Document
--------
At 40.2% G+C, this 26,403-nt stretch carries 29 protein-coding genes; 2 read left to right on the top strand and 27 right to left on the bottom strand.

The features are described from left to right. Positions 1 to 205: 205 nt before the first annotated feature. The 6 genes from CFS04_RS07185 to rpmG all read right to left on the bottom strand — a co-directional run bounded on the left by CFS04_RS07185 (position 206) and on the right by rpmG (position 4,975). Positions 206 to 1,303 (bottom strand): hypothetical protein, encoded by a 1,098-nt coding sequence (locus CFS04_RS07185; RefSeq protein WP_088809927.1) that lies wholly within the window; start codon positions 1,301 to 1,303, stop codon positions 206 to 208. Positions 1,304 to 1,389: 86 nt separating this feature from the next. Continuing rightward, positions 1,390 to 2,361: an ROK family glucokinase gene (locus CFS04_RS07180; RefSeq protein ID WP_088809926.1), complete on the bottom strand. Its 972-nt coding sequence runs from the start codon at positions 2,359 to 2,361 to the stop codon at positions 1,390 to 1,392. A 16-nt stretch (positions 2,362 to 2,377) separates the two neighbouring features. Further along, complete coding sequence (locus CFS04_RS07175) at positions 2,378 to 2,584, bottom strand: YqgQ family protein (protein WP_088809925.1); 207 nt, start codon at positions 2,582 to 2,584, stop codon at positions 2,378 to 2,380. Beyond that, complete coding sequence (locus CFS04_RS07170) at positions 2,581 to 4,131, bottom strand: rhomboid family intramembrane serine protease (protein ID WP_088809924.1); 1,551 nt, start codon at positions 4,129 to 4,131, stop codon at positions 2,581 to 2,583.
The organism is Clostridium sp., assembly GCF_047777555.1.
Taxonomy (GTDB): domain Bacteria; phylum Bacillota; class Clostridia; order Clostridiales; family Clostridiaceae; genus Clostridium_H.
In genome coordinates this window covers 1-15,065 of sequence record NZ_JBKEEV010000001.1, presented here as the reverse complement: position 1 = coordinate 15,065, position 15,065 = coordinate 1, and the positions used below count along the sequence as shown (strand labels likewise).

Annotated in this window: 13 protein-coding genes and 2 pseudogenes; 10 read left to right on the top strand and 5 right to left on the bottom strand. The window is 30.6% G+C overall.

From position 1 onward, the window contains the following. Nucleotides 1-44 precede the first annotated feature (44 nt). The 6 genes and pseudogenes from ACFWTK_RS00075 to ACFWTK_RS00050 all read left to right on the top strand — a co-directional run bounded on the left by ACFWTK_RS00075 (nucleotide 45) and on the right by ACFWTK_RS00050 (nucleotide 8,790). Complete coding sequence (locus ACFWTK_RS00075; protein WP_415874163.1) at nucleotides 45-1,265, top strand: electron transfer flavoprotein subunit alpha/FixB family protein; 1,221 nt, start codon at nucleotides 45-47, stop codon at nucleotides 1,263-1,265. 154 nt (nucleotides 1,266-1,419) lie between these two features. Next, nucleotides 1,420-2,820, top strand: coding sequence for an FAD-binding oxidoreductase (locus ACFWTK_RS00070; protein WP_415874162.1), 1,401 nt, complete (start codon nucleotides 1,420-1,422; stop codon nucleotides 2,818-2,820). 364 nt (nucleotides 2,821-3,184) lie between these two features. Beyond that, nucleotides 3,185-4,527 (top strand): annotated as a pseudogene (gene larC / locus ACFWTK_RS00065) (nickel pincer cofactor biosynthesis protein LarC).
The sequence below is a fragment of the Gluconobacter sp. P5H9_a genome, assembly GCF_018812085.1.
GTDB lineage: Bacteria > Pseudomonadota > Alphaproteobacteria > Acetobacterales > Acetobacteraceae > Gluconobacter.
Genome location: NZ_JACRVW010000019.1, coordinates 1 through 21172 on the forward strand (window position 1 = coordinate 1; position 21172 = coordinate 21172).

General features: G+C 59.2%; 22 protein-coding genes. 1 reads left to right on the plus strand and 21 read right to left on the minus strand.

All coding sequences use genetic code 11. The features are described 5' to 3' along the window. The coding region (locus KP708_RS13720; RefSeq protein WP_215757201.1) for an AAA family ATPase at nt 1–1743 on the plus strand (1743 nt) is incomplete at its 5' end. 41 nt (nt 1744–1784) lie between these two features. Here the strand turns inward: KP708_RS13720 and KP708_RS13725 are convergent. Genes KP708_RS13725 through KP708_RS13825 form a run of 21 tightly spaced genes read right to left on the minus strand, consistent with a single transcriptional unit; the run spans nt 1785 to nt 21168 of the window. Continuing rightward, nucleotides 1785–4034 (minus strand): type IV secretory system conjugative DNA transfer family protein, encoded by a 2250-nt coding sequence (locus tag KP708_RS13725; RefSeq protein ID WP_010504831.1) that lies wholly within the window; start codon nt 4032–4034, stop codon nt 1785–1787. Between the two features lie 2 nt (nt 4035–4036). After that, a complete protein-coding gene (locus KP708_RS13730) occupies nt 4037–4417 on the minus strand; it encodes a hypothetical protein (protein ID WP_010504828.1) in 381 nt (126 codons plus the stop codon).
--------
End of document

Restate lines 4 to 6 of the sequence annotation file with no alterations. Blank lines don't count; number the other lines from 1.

Taxonomy (GTDB): domain Bacteria; phylum Bacillota; class Clostridia; order Clostridiales; family Clostridiaceae; genus Clostridium_H.
In genome coordinates this window covers 1-15,065 of sequence record NZ_JBKEEV010000001.1, presented here as the reverse complement: position 1 = coordinate 15,065, position 15,065 = coordinate 1, and the positions used below count along the sequence as shown (strand labels likewise).

Annotated in this window: 13 protein-coding genes and 2 pseudogenes; 10 read left to right on the top strand and 5 right to left on the bottom strand. The window is 30.6% G+C overall.